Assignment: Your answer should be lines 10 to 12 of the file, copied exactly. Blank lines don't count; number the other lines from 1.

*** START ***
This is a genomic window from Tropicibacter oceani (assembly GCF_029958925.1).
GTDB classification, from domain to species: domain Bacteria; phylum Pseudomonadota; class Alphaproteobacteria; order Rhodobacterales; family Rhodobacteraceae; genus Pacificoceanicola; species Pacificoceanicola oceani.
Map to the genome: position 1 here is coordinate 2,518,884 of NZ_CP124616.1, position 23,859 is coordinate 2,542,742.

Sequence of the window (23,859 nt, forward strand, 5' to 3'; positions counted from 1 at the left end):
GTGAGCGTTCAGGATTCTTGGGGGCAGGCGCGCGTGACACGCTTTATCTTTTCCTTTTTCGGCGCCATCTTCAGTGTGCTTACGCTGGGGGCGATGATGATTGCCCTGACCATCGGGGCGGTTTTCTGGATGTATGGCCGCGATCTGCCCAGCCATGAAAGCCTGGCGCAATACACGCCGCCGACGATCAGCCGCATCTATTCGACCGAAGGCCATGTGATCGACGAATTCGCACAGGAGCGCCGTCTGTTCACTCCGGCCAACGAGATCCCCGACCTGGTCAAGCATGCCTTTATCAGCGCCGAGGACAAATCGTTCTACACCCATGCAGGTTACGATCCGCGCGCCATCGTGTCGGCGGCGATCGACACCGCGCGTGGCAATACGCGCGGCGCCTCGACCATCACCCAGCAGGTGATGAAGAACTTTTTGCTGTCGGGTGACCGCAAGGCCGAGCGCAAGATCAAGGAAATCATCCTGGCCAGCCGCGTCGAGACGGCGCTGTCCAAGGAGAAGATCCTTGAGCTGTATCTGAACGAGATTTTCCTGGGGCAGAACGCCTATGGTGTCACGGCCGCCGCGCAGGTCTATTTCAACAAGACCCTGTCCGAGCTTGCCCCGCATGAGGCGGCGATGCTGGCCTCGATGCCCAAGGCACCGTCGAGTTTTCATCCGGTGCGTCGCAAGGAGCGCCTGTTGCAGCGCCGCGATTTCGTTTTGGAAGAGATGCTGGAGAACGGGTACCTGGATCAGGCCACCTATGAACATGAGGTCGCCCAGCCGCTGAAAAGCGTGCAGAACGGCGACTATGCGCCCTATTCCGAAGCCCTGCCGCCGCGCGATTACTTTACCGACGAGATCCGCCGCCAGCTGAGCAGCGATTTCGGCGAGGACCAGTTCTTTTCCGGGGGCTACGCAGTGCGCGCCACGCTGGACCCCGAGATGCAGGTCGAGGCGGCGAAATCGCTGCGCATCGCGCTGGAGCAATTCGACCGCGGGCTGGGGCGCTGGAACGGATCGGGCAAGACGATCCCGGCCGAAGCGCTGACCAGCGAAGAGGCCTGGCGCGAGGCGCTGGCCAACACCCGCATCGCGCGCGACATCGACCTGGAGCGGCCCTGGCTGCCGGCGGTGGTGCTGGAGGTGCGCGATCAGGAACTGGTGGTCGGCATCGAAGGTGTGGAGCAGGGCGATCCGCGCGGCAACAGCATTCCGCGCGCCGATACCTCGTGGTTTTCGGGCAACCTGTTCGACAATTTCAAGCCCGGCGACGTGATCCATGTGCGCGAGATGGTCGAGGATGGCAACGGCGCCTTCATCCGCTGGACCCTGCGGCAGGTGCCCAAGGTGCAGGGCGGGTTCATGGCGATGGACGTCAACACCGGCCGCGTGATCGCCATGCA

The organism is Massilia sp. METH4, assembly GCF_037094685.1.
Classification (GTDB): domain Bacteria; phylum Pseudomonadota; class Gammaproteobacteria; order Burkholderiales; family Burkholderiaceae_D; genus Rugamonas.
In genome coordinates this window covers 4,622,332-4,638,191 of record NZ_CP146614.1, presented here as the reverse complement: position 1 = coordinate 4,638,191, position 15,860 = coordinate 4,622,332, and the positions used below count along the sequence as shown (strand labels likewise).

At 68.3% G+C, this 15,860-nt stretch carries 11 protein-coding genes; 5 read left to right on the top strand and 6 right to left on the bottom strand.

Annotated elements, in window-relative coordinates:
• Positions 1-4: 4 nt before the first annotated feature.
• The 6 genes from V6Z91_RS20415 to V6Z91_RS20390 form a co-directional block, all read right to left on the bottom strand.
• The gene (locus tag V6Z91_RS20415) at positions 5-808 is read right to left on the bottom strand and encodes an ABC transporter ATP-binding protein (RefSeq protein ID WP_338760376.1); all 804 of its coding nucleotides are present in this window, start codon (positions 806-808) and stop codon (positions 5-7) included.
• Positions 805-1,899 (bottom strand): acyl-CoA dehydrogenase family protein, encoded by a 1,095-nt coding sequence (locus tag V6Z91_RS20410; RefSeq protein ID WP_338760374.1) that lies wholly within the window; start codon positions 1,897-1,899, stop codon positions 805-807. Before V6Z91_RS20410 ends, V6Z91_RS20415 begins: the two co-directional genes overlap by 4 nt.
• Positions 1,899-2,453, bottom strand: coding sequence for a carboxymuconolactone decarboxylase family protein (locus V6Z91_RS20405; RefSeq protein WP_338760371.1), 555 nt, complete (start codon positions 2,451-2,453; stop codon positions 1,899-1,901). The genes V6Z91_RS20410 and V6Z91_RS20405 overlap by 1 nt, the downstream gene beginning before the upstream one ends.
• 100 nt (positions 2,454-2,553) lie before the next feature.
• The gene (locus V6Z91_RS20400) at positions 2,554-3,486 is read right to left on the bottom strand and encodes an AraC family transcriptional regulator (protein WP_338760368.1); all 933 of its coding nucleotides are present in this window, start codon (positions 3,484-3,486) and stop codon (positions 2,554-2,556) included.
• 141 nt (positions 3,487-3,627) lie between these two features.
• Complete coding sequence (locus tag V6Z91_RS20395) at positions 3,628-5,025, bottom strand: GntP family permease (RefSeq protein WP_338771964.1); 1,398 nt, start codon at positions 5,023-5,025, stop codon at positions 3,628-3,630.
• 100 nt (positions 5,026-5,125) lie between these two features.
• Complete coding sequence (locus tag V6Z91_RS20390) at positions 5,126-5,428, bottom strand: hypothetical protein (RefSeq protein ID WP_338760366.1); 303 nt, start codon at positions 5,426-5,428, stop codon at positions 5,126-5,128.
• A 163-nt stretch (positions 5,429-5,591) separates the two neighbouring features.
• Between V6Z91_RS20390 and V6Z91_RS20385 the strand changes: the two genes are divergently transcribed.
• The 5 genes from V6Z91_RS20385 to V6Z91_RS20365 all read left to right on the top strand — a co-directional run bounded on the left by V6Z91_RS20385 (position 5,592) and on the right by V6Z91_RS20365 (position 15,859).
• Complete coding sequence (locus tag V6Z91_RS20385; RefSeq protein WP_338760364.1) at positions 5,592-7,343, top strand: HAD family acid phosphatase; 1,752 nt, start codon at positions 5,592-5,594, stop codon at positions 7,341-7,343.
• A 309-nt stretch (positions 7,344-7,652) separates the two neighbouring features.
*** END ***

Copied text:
Annotated elements, in window-relative coordinates:
• Positions 1-4: 4 nt before the first annotated feature.
• The 6 genes from V6Z91_RS20415 to V6Z91_RS20390 form a co-directional block, all read right to left on the bottom strand.